Crowd Realty recently received seed funding from a company managed by Tokyo-based VC firm Global Brain Corp
The crowdfunding concept is deepening its way into Asia’s real estate market. Meet Tokyo-based Crowd Realty, a P2P (peer-to-peer) platform for real estate.
Crowd Realty takes the idea of crowdfunding and applies it to property and opening real estate to the masses. Individuals can invest in real estate projects that were previously open only to large institutions or people with fat accounts. Think of the ability to invest in a major piece of property and reap the benefits without the hassle of managing the property or collecting rent.
For an explanation on the overall property crowdfunding scene in Asia, read e27’s previous coverage on main player InvestaCrowd, whose founder is based in Singapore. Another major player in Asia is CoAssets, a crowdfunding site that lists properties around the world.
Crowd Realty plans to use the seed funding to build the crowdfunding platform that will allow investors to pool and leverage real estate opportunities that were previously unavailable, creating a level playing field in the real estate investment marketplace. Investors can explore mid-to-long term funding schemes through direct investments, including the renovation and revitalisation of certain properties in Japan.
Crowd Realty was founded by Takeshi Kito, who has a background in engineering and architecture and was previously working in investment banking.
e27 chatted with Kito to ask him about his insights on crowdfunding for real estate in Japan and Asia at large.
Here are the edited excerpts:
Is there a minimum that investors need to spend? Are you planning on attracting investors overseas?
In general, real estate crowdfunding platforms charge investors a [base] fee and management fee. My platform doesn’t charge a [base] fee, at least in the initial stage. Investors just pay an annual management fee of 1-2 per cent during their investment period.
When we launch a secondary market, a fee will be also charged on a single transaction. We hope that using the blockchain system will minimise this fee. We plan to attract both Japanese and international investors.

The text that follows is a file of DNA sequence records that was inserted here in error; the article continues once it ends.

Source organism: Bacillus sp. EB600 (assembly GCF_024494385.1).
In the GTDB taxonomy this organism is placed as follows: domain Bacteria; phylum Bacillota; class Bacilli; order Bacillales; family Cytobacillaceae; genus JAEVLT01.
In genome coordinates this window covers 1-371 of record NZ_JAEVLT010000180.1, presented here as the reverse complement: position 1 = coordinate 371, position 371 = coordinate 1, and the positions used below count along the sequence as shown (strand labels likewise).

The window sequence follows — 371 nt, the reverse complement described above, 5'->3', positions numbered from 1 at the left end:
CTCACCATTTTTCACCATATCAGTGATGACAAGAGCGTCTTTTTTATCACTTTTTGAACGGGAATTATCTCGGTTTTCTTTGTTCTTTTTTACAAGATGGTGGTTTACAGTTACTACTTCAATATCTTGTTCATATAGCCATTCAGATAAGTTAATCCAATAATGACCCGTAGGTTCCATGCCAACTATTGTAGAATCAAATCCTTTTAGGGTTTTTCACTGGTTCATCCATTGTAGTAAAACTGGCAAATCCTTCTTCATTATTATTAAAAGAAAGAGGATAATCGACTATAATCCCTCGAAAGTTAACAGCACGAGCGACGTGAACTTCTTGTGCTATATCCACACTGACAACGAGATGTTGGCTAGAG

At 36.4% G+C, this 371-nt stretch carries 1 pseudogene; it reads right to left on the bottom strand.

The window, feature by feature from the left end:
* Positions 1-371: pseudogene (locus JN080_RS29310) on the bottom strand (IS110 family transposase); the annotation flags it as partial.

How can you use blockchain technology?
We currently don’t have a secondary market system that would enable investors to trade equity interests between individuals in our early stage, but we will implement this in the future. We plan on using blockchain technology, so we can deal in each project’s equity using digital currency, which would reduce system and operational costs drastically.
How would you compare the landscape for property crowdfunding in Japan versus Singapore and Hong Kong?
In Japan, the P2P lending business is prohibited. Any person or company which lends money in Japan must register under the Money Lending Business Act, which prevents P2P lending operators to offer a platform where personal investors lend money directly to the borrowers.
In Singapore, the P2P lending business is also prohibited. Money lending in the country is regulated by the Monetary Authority of Singapore and the Ministry of Law, as well as the Moneylenders Act, preventing unlicensed individuals from exploiting borrowers in need
In China and Hong Kong, the P2P lending business is a grey zone, unregulated through lack of definition. From an investor’s perspective, yield gaps between Real Estate Investment Trust (REIT) and 10 years government bond of each market are almost the same level (around 3 per cent).
I think there are similar opportunities in Singapore and Hong Kong to secure properties using a crowdfunding scheme.
Kito cites the following figures and comparisons with government bonds:
In Japan, J-REIT dividends yield 3.4 per cent; 10 years government bond yields 0.4 per cent.
In Hong Kong, HK-REIT dividends yield 4.9 per cent; 10 years government bond yields 1.6 per cent.
In Singapore, S-REIT dividends yield 5.6 per cent; 10 years government bond yields 2.5 per cent. (can be at the end of the interview)
Is there any insurance to account for natural disasters in Japan?
Yes, we will pay money for fire and earthquake insurance to protect assets from natural disasters.
There is a big age gap in Japan. Old people have more savings than the young. Do you see this as an opportunity for the younger generation to increase their savings yield?
In general, Japanese own over 50 per cent of assets in cash/savings. And currently savings yield in Japan is almost at 0 per cent. I want to try to have the younger [generation], release these savings and to invest in risk assets to rebalance their future cash flow.
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